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From Joe Bohn <>
Subject Re: Thinking beyond 1.0 (e.g 1.1, 1.2) -- more feedback please
Date Wed, 20 Jul 2005 20:19:46 GMT
OK, you asked for it so here is my opinion.

I agree that once R1 is delivered there should be no more milestones ... 
but rather maintenance releases.  I assume
that by not doing milestones we will be creating new releases instead.   
This is what should be planned out in our
roadmap.   We should have a general statement like "we will build a 
maintenance release (which may include minor
enhancements) every 6-8 weeks."   I think we should strive for a major 
release every year or sooner.   The thing
that I've seen stymie other projects is to get so wrapped up in 
incremental change that the "big things" can never
really get done because there just isn't enough time.  Having a roadmap 
and focusing some energy on larger
items that are targeted for new releases (or span multiple smaller 
releases) would help to prevent this problem.

It's also been my experience that nobody really installs release 1.0, 
2.0, or x.0 on any production system.  It is
always assumed that there are bugs that still need to be worked out so 
most people will wait until a .1 or .2 release
before moving it into production.   This is also another reason to 
ensure that we have regular deliveries that
follow the "large" releases to "clean up the loose ends".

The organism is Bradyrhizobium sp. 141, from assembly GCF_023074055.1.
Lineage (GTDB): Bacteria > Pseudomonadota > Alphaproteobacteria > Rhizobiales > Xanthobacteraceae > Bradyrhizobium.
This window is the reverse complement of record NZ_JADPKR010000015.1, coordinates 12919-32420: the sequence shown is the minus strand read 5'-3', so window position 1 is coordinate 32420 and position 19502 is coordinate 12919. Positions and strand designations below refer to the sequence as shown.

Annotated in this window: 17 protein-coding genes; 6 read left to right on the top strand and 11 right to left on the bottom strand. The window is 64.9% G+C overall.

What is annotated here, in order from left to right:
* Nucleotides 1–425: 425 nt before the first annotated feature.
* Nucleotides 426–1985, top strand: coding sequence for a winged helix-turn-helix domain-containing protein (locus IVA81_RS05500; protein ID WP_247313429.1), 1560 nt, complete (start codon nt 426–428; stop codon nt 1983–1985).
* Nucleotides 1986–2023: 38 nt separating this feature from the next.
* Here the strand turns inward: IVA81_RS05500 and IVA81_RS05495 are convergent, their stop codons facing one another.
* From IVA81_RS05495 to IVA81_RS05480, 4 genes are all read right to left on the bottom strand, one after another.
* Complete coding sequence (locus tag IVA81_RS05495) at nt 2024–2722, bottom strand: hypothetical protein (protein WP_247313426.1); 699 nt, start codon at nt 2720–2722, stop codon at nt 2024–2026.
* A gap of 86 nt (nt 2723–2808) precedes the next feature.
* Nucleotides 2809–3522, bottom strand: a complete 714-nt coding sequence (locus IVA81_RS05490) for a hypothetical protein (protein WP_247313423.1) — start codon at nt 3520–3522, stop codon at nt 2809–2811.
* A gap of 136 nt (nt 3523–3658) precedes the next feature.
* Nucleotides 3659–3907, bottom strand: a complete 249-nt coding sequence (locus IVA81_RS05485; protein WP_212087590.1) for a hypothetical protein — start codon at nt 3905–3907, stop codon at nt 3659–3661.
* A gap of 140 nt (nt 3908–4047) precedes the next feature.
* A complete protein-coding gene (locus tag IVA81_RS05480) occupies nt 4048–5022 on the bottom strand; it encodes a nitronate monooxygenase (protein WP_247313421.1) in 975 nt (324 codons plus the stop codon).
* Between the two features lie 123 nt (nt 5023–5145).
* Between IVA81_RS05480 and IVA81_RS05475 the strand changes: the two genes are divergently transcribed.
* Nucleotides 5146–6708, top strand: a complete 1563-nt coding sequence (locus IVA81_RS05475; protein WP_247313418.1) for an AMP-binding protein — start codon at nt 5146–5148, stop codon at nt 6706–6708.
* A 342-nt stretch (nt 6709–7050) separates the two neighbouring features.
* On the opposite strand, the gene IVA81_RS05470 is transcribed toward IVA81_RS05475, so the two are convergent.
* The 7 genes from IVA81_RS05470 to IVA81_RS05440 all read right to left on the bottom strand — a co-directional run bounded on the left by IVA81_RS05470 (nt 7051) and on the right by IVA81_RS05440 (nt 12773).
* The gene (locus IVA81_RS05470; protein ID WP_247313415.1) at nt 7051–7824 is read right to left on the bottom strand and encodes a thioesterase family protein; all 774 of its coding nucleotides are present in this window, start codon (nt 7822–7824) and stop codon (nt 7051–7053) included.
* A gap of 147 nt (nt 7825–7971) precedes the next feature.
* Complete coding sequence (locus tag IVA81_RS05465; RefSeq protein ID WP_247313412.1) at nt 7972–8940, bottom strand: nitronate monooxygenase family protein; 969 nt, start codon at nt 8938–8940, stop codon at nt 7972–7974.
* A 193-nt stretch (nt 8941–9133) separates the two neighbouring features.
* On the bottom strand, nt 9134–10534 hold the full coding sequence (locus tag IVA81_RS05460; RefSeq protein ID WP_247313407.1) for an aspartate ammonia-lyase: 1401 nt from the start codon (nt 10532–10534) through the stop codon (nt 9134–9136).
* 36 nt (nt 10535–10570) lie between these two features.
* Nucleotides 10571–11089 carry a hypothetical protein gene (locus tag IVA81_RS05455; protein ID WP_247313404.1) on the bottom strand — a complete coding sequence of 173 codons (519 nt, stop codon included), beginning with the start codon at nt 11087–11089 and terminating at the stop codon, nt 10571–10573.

David Blevins wrote:

> Panagiotis,
> Thank you very much for posting some feedback.  We need a lot more  
> people like you helping us with direction and feedback!
> Hey everyone, seriously, post!  We are here to serve.
> Best regards,
> David
> On Jul 20, 2005, at 3:16 AM, Panagiotis Astithas wrote:
>> David Blevins wrote:
>>> We are still hammering on M4, so I don't want to distract people  
>>> to  much.  Just want to get people thinking.
>>> I have a couple things in my mind still in the abstract.  Will try  
>>> to  get them out in some sensible way.  Bare with me.
>>> <rambling>
>> Amen :-)
>>> Ok, so it's been a year since M3 (ouch) and we have threatened to  
>>> do  an M4 several times.  Why did we keep putting off M4 even  
>>> though we  knew very well M3 was no good?  I think the reason is  
>>> something along  the lines of 1) being optimistic in many forms,  2) 
>>> wanting the next  release to be some form of perfect, 3) being  
>>> focused on a couple (or  one) very large goal.
>>> More important than 1, 2 or 3 is time.
>>> Let's ask ourselves:
>>>   - How much usablility feedback could we have gotten in an  entire  
>>> year's time?
>>>   - How many releases could we have done in the last year?
>>>   - How many would-be committers and users did we miss out on by  
>>> not  releasing?
>> It is interesting that even Erich Gamma (among others) considers  
>> this to be an important factor in building a thriving community  
>> around Eclipse:
>>> Let's be more humble and admit that every release is going to  
>>> "suck"  to some degree (i.e. not be perfect) and it's better to  
>>> work on  getting them out faster, not slower.
>>> We need to stop making such a bid deal about the next release,